The Logical Rules

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The Logical Rules

1. Go is played on a 19×19 square grid of points, by two players called Black and White.
2. Each point on the grid may be colored black, white or empty.
3. A point P, not colored C, is said to reach C, if there is a path of (vertically or horizontally)
adjacent points of P’s color from P to a point of color C.
4. Clearing a color is the process of emptying all points of that color that don’t reach empty.
5. Starting with an empty grid, the players alternate turns, starting with Black.
6. A turn is either a pass; or a move that doesn’t repeat an earlier grid coloring.
7. A move consists of coloring an empty point one’s own color;
then clearing the opponent color, and then clearing one’s own color.
8. The game ends after two consecutive passes.
9. A player’s score is the number of points of her color, plus the number of empty points that reach only her color.
10. The player with the higher score at the end of the game is the winner. Equal scores result in a tie.

1. The grid of points is usually marked by a set of 19×19 lines on a wooden board.
Each player has an arbitrarily large set of stones of his own color.
By prior agreement a rectangle of different dimensions may be used.
2. Using boards, coloring a point (intersection) black or white means placing a stone of that color on the point.
Coloring a point empty, i.e. emptying a point, means removing the stone from it.
3. Connected stones of the same color, sometimes called strings, all reach the same colors.
Reaching empty means having empty points adjacent to the string, called liberties.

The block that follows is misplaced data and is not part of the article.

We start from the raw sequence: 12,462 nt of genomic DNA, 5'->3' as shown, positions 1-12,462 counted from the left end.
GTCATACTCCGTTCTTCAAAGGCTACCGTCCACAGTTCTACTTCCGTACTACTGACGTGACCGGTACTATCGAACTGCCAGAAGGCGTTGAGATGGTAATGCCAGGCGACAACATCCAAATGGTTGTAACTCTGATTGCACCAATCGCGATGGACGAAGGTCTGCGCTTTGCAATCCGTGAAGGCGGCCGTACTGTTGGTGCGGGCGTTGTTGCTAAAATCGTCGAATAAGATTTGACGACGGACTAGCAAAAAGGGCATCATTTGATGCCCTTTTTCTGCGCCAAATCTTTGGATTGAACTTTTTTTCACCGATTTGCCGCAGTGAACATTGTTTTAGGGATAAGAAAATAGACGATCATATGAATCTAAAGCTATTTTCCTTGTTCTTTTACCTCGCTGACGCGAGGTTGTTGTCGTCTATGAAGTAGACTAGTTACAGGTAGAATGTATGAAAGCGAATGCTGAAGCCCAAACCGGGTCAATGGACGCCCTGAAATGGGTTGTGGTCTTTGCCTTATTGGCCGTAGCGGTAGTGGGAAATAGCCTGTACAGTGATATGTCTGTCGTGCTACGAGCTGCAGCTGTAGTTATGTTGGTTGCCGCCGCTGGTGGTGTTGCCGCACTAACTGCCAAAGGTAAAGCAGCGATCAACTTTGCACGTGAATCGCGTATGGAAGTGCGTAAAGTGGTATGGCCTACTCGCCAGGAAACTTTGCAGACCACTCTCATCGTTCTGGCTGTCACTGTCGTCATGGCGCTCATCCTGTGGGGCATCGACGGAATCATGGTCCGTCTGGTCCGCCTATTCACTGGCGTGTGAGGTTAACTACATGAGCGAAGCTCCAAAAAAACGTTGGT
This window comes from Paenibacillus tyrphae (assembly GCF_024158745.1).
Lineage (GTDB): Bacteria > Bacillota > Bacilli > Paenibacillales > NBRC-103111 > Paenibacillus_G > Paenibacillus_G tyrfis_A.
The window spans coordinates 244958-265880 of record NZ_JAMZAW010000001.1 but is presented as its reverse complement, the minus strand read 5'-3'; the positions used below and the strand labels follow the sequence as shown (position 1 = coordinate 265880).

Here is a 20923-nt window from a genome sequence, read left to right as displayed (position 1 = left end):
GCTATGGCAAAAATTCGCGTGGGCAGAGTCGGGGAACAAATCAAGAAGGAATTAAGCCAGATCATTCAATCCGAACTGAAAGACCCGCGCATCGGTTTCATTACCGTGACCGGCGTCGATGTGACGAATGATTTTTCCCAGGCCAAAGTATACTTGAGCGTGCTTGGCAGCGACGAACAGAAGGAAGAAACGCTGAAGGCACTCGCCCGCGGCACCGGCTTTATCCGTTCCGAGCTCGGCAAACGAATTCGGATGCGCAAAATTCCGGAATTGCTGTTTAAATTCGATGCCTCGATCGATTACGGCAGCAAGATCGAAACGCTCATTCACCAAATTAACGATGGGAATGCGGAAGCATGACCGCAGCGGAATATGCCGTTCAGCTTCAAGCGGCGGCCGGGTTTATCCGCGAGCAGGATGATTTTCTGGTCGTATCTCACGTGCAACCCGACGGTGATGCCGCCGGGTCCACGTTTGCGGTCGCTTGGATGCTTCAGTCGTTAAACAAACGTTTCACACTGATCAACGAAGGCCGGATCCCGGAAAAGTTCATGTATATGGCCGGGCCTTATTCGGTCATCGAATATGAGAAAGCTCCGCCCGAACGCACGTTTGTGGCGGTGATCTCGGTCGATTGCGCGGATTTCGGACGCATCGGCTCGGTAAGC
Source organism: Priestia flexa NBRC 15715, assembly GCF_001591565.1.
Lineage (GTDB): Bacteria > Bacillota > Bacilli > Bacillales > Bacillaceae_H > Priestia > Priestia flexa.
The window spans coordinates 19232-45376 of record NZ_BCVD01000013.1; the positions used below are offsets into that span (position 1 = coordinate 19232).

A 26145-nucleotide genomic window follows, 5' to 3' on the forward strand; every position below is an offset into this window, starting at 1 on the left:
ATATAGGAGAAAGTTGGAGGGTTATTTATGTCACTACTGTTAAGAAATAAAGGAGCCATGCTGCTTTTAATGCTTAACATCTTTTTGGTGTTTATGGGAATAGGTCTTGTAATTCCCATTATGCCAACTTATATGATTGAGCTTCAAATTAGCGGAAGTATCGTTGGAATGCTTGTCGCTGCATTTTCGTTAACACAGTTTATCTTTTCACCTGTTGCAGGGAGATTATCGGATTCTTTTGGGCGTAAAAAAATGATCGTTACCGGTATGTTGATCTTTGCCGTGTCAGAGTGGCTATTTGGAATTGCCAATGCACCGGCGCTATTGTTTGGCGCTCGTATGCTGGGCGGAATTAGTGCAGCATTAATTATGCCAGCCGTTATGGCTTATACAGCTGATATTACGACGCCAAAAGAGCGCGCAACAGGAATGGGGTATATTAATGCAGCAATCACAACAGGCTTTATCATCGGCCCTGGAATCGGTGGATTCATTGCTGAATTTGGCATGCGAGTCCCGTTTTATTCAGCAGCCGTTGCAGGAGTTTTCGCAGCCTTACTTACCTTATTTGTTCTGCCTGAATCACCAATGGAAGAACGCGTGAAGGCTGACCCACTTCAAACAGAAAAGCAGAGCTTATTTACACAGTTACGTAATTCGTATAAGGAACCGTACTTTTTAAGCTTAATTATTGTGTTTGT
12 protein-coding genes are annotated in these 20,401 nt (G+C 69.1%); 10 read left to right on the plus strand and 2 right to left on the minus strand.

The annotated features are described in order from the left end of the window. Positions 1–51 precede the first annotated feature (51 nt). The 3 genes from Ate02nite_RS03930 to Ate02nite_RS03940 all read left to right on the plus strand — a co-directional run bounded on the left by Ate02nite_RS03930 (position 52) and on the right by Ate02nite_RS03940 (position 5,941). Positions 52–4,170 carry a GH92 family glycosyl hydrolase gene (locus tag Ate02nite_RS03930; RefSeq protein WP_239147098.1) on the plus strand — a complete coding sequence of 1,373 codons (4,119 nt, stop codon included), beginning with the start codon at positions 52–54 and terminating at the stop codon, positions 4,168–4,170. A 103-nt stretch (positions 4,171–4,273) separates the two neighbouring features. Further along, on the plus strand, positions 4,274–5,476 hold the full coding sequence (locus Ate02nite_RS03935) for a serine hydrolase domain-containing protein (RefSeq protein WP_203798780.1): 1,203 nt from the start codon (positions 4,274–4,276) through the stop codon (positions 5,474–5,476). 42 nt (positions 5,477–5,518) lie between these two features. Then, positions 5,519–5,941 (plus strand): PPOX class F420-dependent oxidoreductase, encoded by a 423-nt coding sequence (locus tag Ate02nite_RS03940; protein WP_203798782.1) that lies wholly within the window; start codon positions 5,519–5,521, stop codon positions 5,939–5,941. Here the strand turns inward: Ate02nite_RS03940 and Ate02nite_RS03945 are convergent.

4. Strings without liberties cannot exist on the board at the end of a turn.
5. For handicap games, the weaker player, taking black, may be given an n stone handicap;
these are n consecutive moves played before the first white move.
6. This is the positional superko (PSK) rule, while the situational superko (SSK) rule forbids repeating the same grid coloring with the same player to move. Only in exceedingly rare cases does the difference matter, sufficient reason for the simpler PSK rule to be prefered.
7. For any specific move, at most one of the clearing processes can have effect;
the first is called capture, the second suicide. Allowing suicide means that a play on an empty point can be illegal only due to superko.
8. As a practical shortcut, the following amendment allows dead stone removal:
After only 2 consecutive passes, the players may end the game by agreeing on which points to empty.
After 4 consecutive passes, the game ends as is.
9. This is called area scoring. An almost equivalent result is reached by territory scoring where in addition to empty surrounded space we count opponent stones captured instead of own stones not captured.
10. By prior agreement, for games between equals, a fixed amount can be added to white’s final score.
This is called komi, and can be chosen a non-integer such as 5.5 to avoid ties.